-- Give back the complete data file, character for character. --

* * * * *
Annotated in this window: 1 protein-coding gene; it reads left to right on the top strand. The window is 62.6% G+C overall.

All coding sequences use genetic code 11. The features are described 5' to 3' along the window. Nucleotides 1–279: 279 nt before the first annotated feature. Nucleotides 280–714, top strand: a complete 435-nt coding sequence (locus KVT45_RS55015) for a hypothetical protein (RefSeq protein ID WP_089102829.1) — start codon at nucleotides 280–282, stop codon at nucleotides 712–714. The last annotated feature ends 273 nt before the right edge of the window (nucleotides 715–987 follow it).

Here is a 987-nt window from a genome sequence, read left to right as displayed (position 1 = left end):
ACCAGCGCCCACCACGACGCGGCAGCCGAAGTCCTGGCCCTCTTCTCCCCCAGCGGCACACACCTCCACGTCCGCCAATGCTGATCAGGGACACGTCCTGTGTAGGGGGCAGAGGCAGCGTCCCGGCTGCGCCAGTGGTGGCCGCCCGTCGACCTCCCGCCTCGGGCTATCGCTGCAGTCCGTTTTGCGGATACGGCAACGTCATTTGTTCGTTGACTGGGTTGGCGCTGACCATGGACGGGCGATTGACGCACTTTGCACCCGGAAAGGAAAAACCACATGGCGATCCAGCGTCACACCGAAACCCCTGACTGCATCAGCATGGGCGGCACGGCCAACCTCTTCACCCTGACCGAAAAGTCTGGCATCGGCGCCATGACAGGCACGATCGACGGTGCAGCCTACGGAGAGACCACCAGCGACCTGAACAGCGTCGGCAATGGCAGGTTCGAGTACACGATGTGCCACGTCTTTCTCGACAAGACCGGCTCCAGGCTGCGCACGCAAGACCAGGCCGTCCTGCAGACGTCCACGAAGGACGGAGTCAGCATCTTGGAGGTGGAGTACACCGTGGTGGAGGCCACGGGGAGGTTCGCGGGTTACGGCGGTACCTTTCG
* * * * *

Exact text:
Annotated in this window: 1 protein-coding gene; it reads left to right on the top strand. The window is 62.6% G+C overall.

All coding sequences use genetic code 11. The features are described 5' to 3' along the window. Nucleotides 1–279: 279 nt before the first annotated feature. Nucleotides 280–714, top strand: a complete 435-nt coding sequence (locus KVT45_RS55015) for a hypothetical protein (RefSeq protein ID WP_089102829.1) — start codon at nucleotides 280–282, stop codon at nucleotides 712–714. The last annotated feature ends 273 nt before the right edge of the window (nucleotides 715–987 follow it).

Here is a 987-nt window from a genome sequence, read left to right as displayed (position 1 = left end):
ACCAGCGCCCACCACGACGCGGCAGCCGAAGTCCTGGCCCTCTTCTCCCCCAGCGGCACACACCTCCACGTCCGCCAATGCTGATCAGGGACACGTCCTGTGTAGGGGGCAGAGGCAGCGTCCCGGCTGCGCCAGTGGTGGCCGCCCGTCGACCTCCCGCCTCGGGCTATCGCTGCAGTCCGTTTTGCGGATACGGCAACGTCATTTGTTCGTTGACTGGGTTGGCGCTGACCATGGACGGGCGATTGACGCACTTTGCACCCGGAAAGGAAAAACCACATGGCGATCCAGCGTCACACCGAAACCCCTGACTGCATCAGCATGGGCGGCACGGCCAACCTCTTCACCCTGACCGAAAAGTCTGGCATCGGCGCCATGACAGGCACGATCGACGGTGCAGCCTACGGAGAGACCACCAGCGACCTGAACAGCGTCGGCAATGGCAGGTTCGAGTACACGATGTGCCACGTCTTTCTCGACAAGACCGGCTCCAGGCTGCGCACGCAAGACCAGGCCGTCCTGCAGACGTCCACGAAGGACGGAGTCAGCATCTTGGAGGTGGAGTACACCGTGGTGGAGGCCACGGGGAGGTTCGCGGGTTACGGCGGTACCTTTCG